Paula Kamen’s Tips for Maximizing Freelance Writing Work When Disabled

By: Loolwa Khazzoom, Founder, Dancing with Pain

May 12th, 2008 • Living with Chronic PainPrint Print

It seems that more and more chronic pain sufferers are launching blogs and doing other work as freelance writers — whether our writing directly addresses chronic pain or not. So I asked Paula Kamen for her tips on maximizing freelance writing work when disabled. Here’s what she said:

1. Ideally, do something other than writing to earn money, so you won’t burn out when it comes time to do your real writing.

2. The exception to that is corporate writing, such as doing newsletters or corporate reports, which do pay much more hourly than the more glamorous magazine writing, and with less competition. Don’t worry that you’re “selling out!” It’s a means for an end. If you’re really a socially conscious type, you can also do writing for non-profits, such as grant writing.

3. Conserve your brain energy and be picky in taking freelance assignments. Don’t write just to write. Do an article or book only if you’re really interested in it or if it will advance your career.

4. Moving at your own pace, without judgment, is the key. Don’t judge yourself as being “productive” only if you work fast. If you work slowly but steadily, you will be amazed at how much you get done in the long-term. This was my style for my third and fourth books, which I actually produced relatively quickly in the long term, although the writing felt slow at the time.

5. Do not judge yourself if you need financial help from someone like a partner or parent, or even the government. Everyone has a time in their life when they are dependent, but we often forget that. Besides, there is almost no writer who has made it totally on their own; if you peel away a layer, you usually find some covert source of help (trust fund, husband, etc.).

6. Not having to rely solely on freelance journalism has greatly reduced the stress in my life. This is true even with my third and fourth books, which have gotten much better advances. I know, from the experience of my second book (which I resold to another publisher), that books often get rejected, and then you have to give the advance back.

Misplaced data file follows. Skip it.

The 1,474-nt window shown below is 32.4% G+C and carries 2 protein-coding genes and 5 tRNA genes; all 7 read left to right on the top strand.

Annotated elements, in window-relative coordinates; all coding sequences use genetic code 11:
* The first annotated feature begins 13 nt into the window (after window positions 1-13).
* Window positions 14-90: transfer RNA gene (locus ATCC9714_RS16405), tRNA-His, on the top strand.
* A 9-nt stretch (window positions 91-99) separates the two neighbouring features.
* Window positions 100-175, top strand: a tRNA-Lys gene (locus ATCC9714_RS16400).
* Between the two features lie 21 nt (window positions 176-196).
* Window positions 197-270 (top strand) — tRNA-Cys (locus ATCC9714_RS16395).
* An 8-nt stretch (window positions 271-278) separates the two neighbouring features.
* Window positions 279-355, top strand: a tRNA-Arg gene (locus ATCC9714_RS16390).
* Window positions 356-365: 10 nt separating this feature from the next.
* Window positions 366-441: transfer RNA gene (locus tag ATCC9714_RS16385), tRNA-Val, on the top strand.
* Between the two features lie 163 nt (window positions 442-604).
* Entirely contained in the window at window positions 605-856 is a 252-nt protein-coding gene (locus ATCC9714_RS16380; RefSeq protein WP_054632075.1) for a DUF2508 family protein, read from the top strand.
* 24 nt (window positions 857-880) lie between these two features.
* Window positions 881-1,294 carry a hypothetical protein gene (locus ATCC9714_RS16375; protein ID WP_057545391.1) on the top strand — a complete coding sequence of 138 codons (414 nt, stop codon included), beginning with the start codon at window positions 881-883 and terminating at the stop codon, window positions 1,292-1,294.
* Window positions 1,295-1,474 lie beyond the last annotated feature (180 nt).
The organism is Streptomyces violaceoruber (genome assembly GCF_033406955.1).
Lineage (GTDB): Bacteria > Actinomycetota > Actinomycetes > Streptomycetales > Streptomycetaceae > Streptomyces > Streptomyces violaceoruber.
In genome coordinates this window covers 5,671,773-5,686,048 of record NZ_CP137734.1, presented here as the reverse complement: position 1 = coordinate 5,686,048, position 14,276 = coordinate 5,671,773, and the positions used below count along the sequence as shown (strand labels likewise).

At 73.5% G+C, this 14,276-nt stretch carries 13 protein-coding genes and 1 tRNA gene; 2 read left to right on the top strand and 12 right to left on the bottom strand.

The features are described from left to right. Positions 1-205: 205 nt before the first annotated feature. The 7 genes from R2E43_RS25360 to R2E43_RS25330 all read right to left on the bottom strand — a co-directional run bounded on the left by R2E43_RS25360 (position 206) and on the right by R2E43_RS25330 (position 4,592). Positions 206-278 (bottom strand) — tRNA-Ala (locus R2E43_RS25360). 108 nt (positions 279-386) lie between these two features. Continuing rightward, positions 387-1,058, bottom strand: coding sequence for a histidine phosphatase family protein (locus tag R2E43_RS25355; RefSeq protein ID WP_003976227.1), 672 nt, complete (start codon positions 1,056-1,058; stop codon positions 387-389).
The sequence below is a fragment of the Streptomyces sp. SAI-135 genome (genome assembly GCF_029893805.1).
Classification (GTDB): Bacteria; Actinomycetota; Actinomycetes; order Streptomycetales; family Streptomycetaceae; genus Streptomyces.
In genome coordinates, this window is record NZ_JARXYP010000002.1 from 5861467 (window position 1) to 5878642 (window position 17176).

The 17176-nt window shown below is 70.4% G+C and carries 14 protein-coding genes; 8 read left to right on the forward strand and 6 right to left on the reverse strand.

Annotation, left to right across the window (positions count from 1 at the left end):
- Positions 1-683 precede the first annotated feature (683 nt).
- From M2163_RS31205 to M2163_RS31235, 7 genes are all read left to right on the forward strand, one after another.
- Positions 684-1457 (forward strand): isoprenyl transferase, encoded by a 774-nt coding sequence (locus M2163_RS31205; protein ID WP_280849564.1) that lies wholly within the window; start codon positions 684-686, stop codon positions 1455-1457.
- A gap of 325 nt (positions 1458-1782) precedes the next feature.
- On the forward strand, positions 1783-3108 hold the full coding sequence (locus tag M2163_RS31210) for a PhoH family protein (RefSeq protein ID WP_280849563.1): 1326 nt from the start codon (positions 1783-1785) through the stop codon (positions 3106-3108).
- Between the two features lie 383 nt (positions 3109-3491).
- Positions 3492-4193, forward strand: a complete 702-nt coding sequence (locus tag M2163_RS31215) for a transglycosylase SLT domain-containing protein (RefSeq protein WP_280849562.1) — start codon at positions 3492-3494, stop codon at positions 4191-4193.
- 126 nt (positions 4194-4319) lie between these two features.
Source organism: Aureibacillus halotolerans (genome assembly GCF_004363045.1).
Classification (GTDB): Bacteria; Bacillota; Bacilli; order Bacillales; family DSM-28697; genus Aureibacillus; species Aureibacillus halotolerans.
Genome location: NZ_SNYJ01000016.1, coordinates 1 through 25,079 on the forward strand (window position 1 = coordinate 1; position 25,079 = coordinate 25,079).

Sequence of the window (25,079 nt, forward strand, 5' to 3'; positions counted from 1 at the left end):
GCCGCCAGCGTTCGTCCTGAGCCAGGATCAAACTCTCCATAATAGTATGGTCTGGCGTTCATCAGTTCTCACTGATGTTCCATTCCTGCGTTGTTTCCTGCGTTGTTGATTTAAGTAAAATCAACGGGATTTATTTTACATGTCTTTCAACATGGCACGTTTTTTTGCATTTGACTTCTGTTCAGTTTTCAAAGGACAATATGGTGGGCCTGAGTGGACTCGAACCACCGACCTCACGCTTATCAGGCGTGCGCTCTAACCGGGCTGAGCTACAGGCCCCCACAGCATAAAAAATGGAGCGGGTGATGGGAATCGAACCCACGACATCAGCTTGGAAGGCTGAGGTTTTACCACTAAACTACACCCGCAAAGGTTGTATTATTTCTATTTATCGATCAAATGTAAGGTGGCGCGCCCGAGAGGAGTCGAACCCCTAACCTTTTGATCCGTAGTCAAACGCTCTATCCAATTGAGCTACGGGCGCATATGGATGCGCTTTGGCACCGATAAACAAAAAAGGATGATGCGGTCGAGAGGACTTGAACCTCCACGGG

Until a book is officially accepted and published, I see the advance as a loan. I also have less stress knowing that I can afford to stop working on it if it starts to adversely affect my health, which is always the most important consideration.

Paula Kamen, a Chicago-based journalist, is the author of All In My Head: An Epic Quest to Cure an Unrelenting, Totally Unreasonable and Only Slightly Enlightening Headache, and most recently, Finding Iris Chang (on bipolar disorder). Her website is


Michai Freeman June 30th, 2008

I just read a bunch of entries and really enjoyed them. I am disabled and dance wildly and lovingly through visualization. On many levels dancing even by thought energizes my body. If I need to bolster my spirit I listen to music and dance because no pill is as effective. I love watching people dance as well because I feel their energy and enjoyment as well.

Steven Mather, Tampa FL July 24th, 2008

I’m 100% disabled and receive benefits fro Hartford and SSDI. I recently got a publishing contract with a small publishing house, no advance. Hartford is trying to make a case that if I can write a book I’m not disabled and can earn money. First of all, I can only write for a little each day and only on good days. Secondly, there is no guarantee that I’ll make a dime. Also, there is the issue of royalties vs. earnings. Basically, Hartford is saying if I can write a book I’m not disabled, and they are taking away the thing I love the most. Any experience or knowledge about this type of thing?

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